7. Raise your prices

Fellow entrepreneurs will tell you to raise your prices when you ask them for advice.

The popular way to start a business is to go after the biggest consulting projects you can. A $1,000 project is great, a $10,000 project is even better.

In my first business my biggest project was $32,000. In my current business which is far better and much more profitable our biggest project is $99 (we don’t do projects, it’s a monthly recurring service).

The truth is, prices can only be raised so far. And business models based on large projects are notoriously difficult to scale.

If you have to raise your prices 50% to become profitable, there is a good chance your business model is broken.

Higher prices sometimes means less clients, which means less referrals and less momentum. Businesses with less clients and higher prices tend to be founder dependent.

To build something that has scale built in and can outgrow the founder, often the answer is to drop your prices and get more customers.

A business with lower prices and more customers tends to be more stable, more consistent, more scalable and more valuable.

8. Be productive

Entrepreneurs are obsessed with productivity. If you have a real business, it should run well regardless of how productive you are.

What’s likely to have a much bigger impact is your level of happiness and motivation. If you lose motivation your business will die. If you are unhappy, your business will die.

Look for ways to stay motivated and work on things that make you happy, before worrying about being productive.

9. Be everywhere

New business owners think they have to be everywhere. They sign up to 30 forums, attend networking events, advertise on Google, sign up to 50 different social networks and create content on 5 domains.

Being everywhere is a waste of time and bad advice.

Be where your customers are. By all means test as many as you like, but don’t stay in 50 places because you think it’s good advice. It’s not. Stay in the places that drive customers to you.

10. Follow your passion

There’s a good chance if you follow your passion you’ll end up creating a local niche business and ‘working for yourself’.

The problem with working for yourself is you end up never building a real business and just re-creating a job. But this time with a much harsher boss who makes you do jobs that no real boss could legally make you do.

Forget your passion. Be passionate about business instead. Be passionate about creating things and creating value for your customers. If you can get into that zone, you can be happy creating any business.

Create a business that has you working on things you enjoy yes, but don’t create a lemonade stand because you like lemonade.

11. Scratch your own itch

Experts say ‘solve your own problems’ and create a business based on that. This avenue is fraught with danger.

When you do this, judging the actual value of a product or service is difficult to achieve. People vote with their wallets, not their words. When you scratch your own itch, you can’t vote with your wallet. You make assumptions about what is and what isn’t really important. Your assumptions are wrong.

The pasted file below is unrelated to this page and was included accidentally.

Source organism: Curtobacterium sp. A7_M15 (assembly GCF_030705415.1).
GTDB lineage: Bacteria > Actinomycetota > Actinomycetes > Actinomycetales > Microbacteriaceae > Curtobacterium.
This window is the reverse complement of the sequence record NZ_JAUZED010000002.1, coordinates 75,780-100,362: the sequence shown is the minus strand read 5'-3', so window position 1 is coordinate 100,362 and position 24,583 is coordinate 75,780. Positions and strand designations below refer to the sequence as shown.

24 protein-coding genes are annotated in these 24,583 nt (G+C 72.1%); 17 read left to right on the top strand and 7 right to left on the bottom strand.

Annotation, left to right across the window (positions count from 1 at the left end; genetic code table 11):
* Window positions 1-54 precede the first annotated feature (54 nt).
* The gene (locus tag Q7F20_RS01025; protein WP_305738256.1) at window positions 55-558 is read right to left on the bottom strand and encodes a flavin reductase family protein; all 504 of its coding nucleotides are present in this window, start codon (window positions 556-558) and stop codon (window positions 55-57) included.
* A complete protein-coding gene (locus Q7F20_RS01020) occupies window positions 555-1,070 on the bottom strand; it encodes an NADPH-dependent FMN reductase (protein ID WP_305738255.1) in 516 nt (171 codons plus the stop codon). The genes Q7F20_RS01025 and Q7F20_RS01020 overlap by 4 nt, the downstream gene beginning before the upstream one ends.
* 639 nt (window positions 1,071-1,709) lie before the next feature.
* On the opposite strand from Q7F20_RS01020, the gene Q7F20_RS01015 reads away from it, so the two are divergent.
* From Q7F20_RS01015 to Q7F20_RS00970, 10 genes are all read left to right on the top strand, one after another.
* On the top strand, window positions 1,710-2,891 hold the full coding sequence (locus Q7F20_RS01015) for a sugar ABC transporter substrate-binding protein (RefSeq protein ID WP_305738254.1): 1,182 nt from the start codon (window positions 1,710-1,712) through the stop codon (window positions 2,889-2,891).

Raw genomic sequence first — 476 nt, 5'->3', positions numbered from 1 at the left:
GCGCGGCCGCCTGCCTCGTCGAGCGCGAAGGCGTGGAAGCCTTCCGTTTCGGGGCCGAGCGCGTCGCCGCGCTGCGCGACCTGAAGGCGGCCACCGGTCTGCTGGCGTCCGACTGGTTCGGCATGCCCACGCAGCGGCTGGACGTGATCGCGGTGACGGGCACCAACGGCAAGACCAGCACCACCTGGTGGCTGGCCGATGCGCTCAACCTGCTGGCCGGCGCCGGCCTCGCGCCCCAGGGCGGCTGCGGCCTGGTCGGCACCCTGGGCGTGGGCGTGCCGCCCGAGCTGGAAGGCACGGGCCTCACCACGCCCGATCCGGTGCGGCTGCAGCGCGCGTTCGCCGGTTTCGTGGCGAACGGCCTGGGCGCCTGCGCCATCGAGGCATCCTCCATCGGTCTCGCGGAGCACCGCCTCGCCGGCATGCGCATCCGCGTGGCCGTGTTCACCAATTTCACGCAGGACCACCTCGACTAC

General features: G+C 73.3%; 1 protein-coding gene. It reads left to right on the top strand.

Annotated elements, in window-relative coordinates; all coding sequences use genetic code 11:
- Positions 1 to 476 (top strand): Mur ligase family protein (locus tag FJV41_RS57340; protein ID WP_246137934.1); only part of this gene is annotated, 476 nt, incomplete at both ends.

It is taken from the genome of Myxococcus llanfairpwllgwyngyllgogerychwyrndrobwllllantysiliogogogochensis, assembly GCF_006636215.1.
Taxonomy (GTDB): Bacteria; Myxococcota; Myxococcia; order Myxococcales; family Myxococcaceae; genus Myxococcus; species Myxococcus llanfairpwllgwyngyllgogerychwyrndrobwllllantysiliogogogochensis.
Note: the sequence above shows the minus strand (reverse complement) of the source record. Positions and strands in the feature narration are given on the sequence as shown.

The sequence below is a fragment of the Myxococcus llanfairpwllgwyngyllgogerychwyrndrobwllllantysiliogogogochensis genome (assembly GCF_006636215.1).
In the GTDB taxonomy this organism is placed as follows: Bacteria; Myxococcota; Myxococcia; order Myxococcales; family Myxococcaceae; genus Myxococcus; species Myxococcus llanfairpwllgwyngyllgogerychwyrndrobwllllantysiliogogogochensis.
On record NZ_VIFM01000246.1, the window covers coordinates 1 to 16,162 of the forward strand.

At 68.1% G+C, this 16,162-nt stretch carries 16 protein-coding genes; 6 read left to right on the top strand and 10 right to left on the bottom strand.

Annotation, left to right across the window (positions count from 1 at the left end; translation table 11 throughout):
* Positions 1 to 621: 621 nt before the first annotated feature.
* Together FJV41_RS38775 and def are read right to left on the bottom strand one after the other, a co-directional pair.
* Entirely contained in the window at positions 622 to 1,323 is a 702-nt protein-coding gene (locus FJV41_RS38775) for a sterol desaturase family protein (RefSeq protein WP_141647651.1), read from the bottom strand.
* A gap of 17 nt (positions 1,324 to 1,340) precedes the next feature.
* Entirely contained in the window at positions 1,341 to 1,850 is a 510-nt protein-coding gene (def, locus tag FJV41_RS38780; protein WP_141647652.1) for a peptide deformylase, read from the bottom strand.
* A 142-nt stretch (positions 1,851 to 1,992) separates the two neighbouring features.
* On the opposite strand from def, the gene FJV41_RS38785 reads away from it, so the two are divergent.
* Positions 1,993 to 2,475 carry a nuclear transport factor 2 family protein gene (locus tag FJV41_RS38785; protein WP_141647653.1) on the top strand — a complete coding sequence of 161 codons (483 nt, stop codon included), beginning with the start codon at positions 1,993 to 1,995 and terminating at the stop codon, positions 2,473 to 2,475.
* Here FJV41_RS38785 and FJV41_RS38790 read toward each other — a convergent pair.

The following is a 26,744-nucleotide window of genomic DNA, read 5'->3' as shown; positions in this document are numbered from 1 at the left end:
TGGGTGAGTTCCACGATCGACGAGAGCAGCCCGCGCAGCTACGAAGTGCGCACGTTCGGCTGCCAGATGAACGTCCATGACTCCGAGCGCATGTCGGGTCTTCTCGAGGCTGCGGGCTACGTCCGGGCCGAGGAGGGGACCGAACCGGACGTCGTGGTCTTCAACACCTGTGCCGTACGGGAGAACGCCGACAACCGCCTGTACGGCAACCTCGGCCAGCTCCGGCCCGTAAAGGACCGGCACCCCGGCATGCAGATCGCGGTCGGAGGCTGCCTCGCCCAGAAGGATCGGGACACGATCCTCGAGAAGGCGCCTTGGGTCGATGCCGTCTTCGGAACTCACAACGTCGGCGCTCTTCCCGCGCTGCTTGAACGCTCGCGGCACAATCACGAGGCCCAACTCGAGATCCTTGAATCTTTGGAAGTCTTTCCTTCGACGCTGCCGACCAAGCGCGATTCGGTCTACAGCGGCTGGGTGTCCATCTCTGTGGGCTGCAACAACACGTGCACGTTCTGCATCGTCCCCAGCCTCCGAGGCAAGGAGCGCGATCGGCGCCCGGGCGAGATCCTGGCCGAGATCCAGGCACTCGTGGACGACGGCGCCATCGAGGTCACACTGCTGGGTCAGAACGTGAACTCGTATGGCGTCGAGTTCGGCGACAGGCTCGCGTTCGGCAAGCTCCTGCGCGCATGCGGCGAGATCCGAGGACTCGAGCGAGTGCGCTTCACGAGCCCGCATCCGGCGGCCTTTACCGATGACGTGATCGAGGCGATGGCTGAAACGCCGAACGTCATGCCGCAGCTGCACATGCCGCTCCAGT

A better way is to solve someone else’s problem and measure your progress based on whether or not they pay you.

If you are scratching your own itch, make sure you get it in your customers hands quickly.

12. Niche down

When you start your business, everyone will tell you to find a small group of people to sell to. Find a niche of specific buyers that you can serve well.

My point of view is that real businesses serve large markets.

Some think it makes sense to start small and then naturally ‘outgrow’ the small market and go after bigger ones.

This advice causes more problems for people than it helps. I see a lot of entrepreneurs with successful niche businesses. But they’ve hit a ceiling and lost momentum. It impacts on your productivity, your growth, your motivation and you start second guessing your strategy.

The easiest path to having a business serving a large market is to start a business serving a large market.

From day 1, our business has served a market of 70 million websites running WordPress. Every country, in every timezone no matter what kind of business they run.

For us it’s meant:

  • Zero changes in strategy from day 1.
  • Clear targets and goals with consistent month on month growth.
  • Immediate referability because everyone knows someone with a website running WordPress.
  • We were immediately on the WordPress radar, being featured in big sites virtually from day 1.
  • We’ve been able to explain our business to people easily and they have been able to pass it on.
  • We’ve had a better return on our content marketing because a huge percentage of the audience of any site we end up on, uses WordPress.
  • We aren’t constantly second guessing whether we ‘chose a niche too small’.

The last thing you want to do as a business is to lose momentum. It’s the most powerful force in business and when you choose to start serving a small niche and hope to outgrow it later, you plan on compromising your momentum at some stage.

Don’t be afraid to enter into a large market.

Want to hear more?

You can learn more about my background and some of the steps we do suggest you follow in this free sample chapter for my new book The 7 Day Startup.


Dan Norris is a co-founder at WP Curve and a passionate entrepreneur with an obsession for content marketing.